Written in stone…

Aboriginal bush tracker Tommy who joined Broken Hill police station way back in 1892 is just one of the many ex and serving Broken Hill police personnel who have their names carved in stone and placed for ever in the Back to Barrier Paver Project.

Tommy – his last name was never known, or at least never recorded – remained with the force until 190 when it is assumed he returned to country.

The Paver Project at the front of Broken Hill police station is now in Stage two, with funds raised from the purchase of each paver donated to the NSW Police Force charity, NSW Police Legacy.

With 380 memorial pavers laid under the three flagpoles out the front of the new police station on Blende St during stage one of the Back to Barrier Paver Project, Stage two provides space, known as the Parade Ground, for another five rows of 110 pavers to be added at $100 per paver, with funds raised helping to support police families who have suffered the loss of a loved one.

Engraved with names, titles, and dates of police service in the Broken Hill district, the pavers laid so far are named in recognition of current and former, sworn, and unsworn members of our local police service.

Project coordinator, retired Senior Constable Ray Gardoll, told the Truth the Paver Project is moving into stage two so that everyone who missed out on purchasing pavers during Stage one have another opportunity to do so.

“The earliest paver we have is in honour of an Aboriginal bush tracker by the name of Tommy,” Mr Gardoll says.

“No one knew what his surname was, but he arrived in the records in 1892 and disappears from the records in 1910,” said. “It’s assumed that he returned to country.”

Featuring on the cover of Pathfinders: A history of Aboriginal trackers in NSW by Michael Bennett, Tommy is said to have assisted in many police investigations in the Broken Hill district and was praised for his “marvellous skill” in locating the Stephens Creek cave camp of a notorious “pantry robber” in 1899.

Later that year, Tommy led police to a “mutilated safe” stolen from the Commercial Hotel, and dumped by robbers near the North mine tailings heap at Round House Creek.

Among other notable names to be found at Parade Ground is 1890s Mounted Trooper 1st Class Cyrus Liddy, a “well-known and popular” officer in charge of Euriowie Police Station for four years whose sudden death – a fall from a runaway horse drawn buggy when the brake failed – was recorded in the Barrier Miner in 1892. He was laid to rest in Broken Hill cemetery.

Barrier Police District Commander, Superintendent David Cooper, has ordered his paver since he started in the position in Broken Hill after stage one was completed.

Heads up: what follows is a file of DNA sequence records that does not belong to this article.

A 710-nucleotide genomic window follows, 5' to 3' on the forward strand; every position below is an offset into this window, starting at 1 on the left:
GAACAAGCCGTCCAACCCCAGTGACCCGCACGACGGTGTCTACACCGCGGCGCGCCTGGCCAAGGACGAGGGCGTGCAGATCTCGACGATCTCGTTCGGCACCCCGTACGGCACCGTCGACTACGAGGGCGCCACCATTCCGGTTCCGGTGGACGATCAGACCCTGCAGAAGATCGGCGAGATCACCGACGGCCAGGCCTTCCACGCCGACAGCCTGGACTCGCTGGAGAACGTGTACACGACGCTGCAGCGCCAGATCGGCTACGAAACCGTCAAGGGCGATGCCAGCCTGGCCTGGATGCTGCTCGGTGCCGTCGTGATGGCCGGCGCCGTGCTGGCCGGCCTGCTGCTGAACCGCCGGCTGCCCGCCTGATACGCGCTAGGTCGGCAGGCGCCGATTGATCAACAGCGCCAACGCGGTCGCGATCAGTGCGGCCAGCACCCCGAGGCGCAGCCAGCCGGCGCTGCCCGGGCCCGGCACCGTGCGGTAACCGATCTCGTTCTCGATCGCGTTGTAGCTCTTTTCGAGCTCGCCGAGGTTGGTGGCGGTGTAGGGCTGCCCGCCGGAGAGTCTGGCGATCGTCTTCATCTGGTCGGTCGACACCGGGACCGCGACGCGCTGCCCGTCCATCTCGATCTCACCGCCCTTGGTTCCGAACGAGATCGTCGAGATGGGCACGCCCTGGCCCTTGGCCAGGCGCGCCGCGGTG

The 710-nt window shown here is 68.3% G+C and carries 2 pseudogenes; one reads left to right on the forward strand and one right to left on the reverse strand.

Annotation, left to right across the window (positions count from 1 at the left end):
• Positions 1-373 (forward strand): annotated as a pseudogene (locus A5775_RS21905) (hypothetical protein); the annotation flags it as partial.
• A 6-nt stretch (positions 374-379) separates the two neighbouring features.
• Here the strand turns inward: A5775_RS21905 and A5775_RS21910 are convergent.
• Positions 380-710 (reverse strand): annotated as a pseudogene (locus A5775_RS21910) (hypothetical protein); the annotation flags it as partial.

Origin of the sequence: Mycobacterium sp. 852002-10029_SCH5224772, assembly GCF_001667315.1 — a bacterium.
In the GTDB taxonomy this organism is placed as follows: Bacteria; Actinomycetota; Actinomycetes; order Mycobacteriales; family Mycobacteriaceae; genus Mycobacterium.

“I’ve ordered my paver as I feel honoured to be out here,” said Supt Cooper. “We’d like to find all the historical names to make sure we’ve included everyone who has ever worked in the police force in this district.

“With a brand-new police station, we have the area out the front under the three flags to honour all who have served here before us, and all now serving the community,” he said. “My office looks over the area, and I see people stopping and spending 15 minutes to take in all the names and the historical significance.

“Ray and the Back to Barrier people have done a wonderful job in keeping the history alive. I encourage everyone to come and have a look under the flags, take photos, and let Ray know if they’re aware of someone who served in the police force here whose name isn’t yet on a paver,” said Mr Cooper.

“We want all police – past and present – to be remembered for their bravery and service to this remote community by people who visit this space.”

With 22 pavers representing the district police who left the region to serve in World War I, six pavers honouring local police who fought in World War II, including Fred Hanson, who returned to Broken Hill to continue his role with the police, and two pavers for Silver City police, Rodney O’Regan OAM, and Carey Johnson who went to Vietnam, the stories surfacing from Parade Ground are endless.

“Still with us today is Rodney O’Regan, who was one of the ‘tunnel rats’ who crawled into tunnels to flush out Viet Cong operating underground,” said Mr Gardoll. “I can’t believe he’d stick his head in a hole like that, but he received an Order of Australia medal for it.”

With stage two of the Back to Barrier Paver Project now underway, families and friends of deceased local police are invited to purchase pavers on behalf of loved ones who meet the criteria. If unable to purchase a paver, people are still encouraged to provide names and details of service in this district.

For more information, call Ray Gardoll on 0429 005 487 or to place your order, email [email protected]

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